Nadine Khalil

  • Sheila Hicks, Palm, 1984–85, wool, 11' 9'' x  9' 3''.
    picks December 16, 2021

    “Here, Now”

    Organized by Sacha Craddock, the exhibition “Here, Now” proceeds from no particular curatorial premise beyond the phenomenological emphasis of the title. While there may be no guiding theme, certain motifs unfold through almost fifty works by five international artists, who have been placed in dialogue with five Saudi artists.

    Nearly four decades ago, the artist Sheila Hicks was commissioned to produce more than fifty large-scale works for King Saud University’s art program. One of these, Palm, 1984–85, a wall-size tapestry of drooping colorful fronds, now faces off with Saudi artist Filwa Nazer’s

  • Hrair Sarkissian, Background (detail), 2012, series of six Duratrans, C-prints (blacklit paper), 79 x 90 1/2".
    interviews December 09, 2021

    Hrair Sarkissian

    Hrair Sarkissian documents the conflict zones of memory. I first encountered the Syrian-Armenian photographer’s work in 2017 at Beirut’s Sursock museum, where he was showing the video Homesick, 2014, featuring himself demolishing a replica of his childhood home in Damascus. In 2019, I met Sarkissian in person at Videobrasil, which displayed an early series, 2008’s “Execution Squares”: eerie shots of vacant public hanging sites in Aleppo, Latakia, and Damascus. Sarkissian’s first mid-career survey, titled “The Other Side of Silence” and on view at the Sharjah Art Foundation until January 30,

  • Stéphanie Saadé, Second Nature, 2014, gold leaf on broken glass, 2 x 2 3/4''.
    picks September 22, 2021


    One of the closest galleries to the Port of Beirut, Marfa’ Projects was gutted in the August 4 blast last year. Gallerist Joumana Asseily rebuilt it exactly the way it was, in time for an exhibition on impermanence and fluidity. The show, entitled “Water,” is a collaboration with Galleries Curate, a loose consortium of twenty-one international galleries that arose during the pandemic, and a response to their inaugural theme, RHE (Greek for “that which flows”).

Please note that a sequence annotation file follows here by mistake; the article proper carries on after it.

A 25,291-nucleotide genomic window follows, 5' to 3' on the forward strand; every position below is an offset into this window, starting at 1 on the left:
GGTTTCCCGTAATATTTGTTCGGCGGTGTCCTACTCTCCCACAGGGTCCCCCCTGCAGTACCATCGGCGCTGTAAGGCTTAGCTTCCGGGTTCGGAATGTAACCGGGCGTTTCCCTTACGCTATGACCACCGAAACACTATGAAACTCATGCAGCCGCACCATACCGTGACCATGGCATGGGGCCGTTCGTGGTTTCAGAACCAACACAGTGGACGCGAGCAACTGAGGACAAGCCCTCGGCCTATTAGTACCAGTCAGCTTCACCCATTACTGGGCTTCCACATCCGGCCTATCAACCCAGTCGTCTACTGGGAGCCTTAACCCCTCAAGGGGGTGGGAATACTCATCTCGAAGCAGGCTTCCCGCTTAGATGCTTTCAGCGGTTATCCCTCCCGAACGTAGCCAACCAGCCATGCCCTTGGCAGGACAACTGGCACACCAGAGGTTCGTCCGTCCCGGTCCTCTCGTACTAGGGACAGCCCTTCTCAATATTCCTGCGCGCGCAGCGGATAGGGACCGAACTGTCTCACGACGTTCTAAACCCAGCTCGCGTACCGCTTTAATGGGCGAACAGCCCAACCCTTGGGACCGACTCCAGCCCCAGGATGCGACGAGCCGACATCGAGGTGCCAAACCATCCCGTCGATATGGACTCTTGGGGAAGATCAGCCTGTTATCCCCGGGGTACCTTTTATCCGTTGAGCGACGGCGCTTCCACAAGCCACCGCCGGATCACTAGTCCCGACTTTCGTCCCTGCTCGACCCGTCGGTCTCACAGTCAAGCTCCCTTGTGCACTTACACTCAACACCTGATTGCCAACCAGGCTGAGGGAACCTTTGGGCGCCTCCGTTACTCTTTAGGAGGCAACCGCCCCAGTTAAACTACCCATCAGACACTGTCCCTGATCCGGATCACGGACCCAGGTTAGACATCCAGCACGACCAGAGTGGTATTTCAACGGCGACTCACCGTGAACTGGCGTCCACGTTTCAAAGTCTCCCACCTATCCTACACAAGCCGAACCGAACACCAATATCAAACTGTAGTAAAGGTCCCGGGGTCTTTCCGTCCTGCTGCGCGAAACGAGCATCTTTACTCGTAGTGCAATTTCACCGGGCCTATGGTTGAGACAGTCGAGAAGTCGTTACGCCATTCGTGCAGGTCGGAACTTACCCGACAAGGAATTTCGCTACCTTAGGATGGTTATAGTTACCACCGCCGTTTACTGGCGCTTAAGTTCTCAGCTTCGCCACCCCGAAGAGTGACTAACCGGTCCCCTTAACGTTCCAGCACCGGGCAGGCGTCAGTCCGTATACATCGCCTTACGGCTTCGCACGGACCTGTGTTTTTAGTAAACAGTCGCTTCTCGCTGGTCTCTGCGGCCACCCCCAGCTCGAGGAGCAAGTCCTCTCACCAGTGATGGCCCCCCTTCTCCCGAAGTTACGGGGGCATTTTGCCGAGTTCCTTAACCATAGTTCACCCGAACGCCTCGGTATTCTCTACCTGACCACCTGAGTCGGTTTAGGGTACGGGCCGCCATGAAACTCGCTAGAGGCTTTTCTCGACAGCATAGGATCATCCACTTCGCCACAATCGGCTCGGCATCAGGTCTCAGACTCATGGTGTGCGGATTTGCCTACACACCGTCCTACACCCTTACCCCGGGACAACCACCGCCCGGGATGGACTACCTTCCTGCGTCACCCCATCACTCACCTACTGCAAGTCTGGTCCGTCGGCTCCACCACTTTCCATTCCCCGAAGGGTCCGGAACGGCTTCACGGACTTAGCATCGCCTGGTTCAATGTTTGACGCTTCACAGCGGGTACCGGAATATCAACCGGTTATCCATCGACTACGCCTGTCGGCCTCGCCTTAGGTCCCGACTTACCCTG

In Tamara Al-Samerraei’s Fissure, 2019-2021, an indigo river appears at a geological fault line, paint bleeding down the fringes of the

  • Eva Papamargariti, Always Ecstatic, Always Lost I, II, III, 2021, print and embroidery on neoprene textile, steel chain, each 35 x 23 1/2".
    picks September 07, 2021

    “Beyond Nostalgia Hijack”

    An exercise in visual morphology, Marios Stamatis’s video EXOEXO, 2020, shuffles through hundreds of images of insect exoskeletons alongside manmade prosthetics. Inspired by these hybrid forms, his sculpture series “Real Physical Matter,” 2021, is made of actual

  • View of “Under Construction II, 2021. Background: Driss Ouadahi, Inside Zentih, 2014; foreground: Nadia Kaabi-Linke, Scorched Earth, 2018.
    picks August 18, 2021

    “Under Construction II”

    Dubai is constantly morphing into something else. The emirate belies its own representation with rapidly changing skylines and ever more artificial islands—an endless becoming that makes this exhibition, “Under Construction Part II,” particularly apt. Offering an image of Dubai as more unfinished than palimpsestic, the show is the sequel to “Under Construction Part I,” which included painter Driss Ouadahi’s skeletal buildings and Hamra Abbas’s marble-inlay interpretations of Sol LeWitt’s Incomplete Open Cubes.

    While “Part I” emphasized empty monumentality, architectural ruptures, and broken lines,

  • Afra Al Dhaheri, One at a Time (To Detangle Series), 2020, hair on cotton fabric, 78 3/4 x 13 3/4''.
    picks February 27, 2020

    Afra Al Dhaheri

    In a marked departure from her harmonious, amoeba-like watercolors enfolding stands of human hair, Afra Al Dhaheri’s latest work suggests acts of transgression and rupture. Both real and represented, hair exceeds its sculptural container and bifurcates the exhibition space, collapsing notions of public display and private ritual. She builds a vocabulary of materials—twisting cement, clay, thread, and rope to suggest plaited locks —but she is doing more than indexing the ways in which hair can be decontextualized as form.

    In Fil Al Shaar (all works 2020), a curtain of thick, braided cotton cords